WESTWARD, a parish, in the union of Wigton, Allerdale ward below Derwent, W. division of Cumberland, 2¾ miles (S. E. by S.) from Wigton; containing, with the townships of Brocklebank, Stoneraise, Rosley, and Woodside, 1311 inhabitants. This place derives its name from its situation in the great forest of Inglewood, of which it formed the western ward, under the charge of the forester. The parish is bounded on the east by the Wampool river, and on the south by the branches of the river Waver; and comprises by measurement 1176 acres, of which nearly 300 are woodland, 180 in roads and waste, and the remainder chiefly arable. It abounds with limestone, red-freestone, and slate, all of excellent quality, of which there are extensive quarries, affording employment to many of the labouring class; and several seams of cannel and other coal have been found. The living is a perpetual curacy, net income, £120; patrons and appropriators, the Dean and Chapter of Carlisle: the tithes were commuted for land in 1811. The church is situated on an eminence in the township of Stoneraise. An additional church was erected by subscription in 1840, a neat structure in the later English style. In Stoneraise, about a mile and a half north of the church, and on the Roman road from Lugovallum (Carlisle) to Volantium or Virosidum (Ellenborough), are the remains of Old Carlisle, a considerable Roman city, which Horsley supposes to have been the Olenacum of the Notitia, where the Ala Herculea and Ala Augusta were posted. Antiquaries, however, differ with respect to the right name of this important station, which, with its appendages, occupied many acres of ground; its site is still overspread with the ruins and foundations of numerous buildings, with fragments of altars, equestrian statues, images, inscriptions, and many other relics. The walls inclosed a quadrilateral area, 170 yards long and 120 yards broad, with obtuse angles, and an entrance on each side; and were surrounded by a double ditch. Near a place called the Heights, in another part of the parish, vestiges of several square and circular intrenchments may be traced, though many of them, since the inclosure of the lands, have been levelled with the ground. Ilekirk Hall, in Stoneraise, anciently called Hildkirk, from a hermitage dedicated to St. Hilda, which was granted by John, in the 16th of his reign, to the abbey of Holme-Cultram, is now a farmhouse. It was for some time the residence of Richard Barwise, a man of extraordinary stature and prodigious strength.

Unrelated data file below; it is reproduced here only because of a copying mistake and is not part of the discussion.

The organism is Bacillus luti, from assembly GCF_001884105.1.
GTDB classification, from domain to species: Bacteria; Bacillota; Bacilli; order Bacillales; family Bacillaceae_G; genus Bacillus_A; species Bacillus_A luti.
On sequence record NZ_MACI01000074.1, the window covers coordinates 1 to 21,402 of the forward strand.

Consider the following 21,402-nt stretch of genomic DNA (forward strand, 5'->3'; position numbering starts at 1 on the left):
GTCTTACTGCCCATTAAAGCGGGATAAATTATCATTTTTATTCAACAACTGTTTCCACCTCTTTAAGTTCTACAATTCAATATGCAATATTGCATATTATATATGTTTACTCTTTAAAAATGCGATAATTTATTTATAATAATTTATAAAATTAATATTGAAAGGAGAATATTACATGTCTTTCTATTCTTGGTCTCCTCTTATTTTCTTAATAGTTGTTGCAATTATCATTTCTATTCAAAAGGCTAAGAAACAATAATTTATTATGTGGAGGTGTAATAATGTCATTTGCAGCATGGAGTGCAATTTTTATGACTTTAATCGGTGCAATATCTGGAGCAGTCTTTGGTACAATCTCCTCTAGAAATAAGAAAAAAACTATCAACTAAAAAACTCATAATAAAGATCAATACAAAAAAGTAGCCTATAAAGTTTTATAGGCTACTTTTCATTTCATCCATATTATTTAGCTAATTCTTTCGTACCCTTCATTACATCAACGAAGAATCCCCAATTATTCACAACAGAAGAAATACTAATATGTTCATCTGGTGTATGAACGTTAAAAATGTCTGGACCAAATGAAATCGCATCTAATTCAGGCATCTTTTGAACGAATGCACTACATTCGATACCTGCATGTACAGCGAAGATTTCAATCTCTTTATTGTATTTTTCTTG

Transcribed from A Topographical Dictionary of England, by Samuel Lewis, seventh edition, published 1858.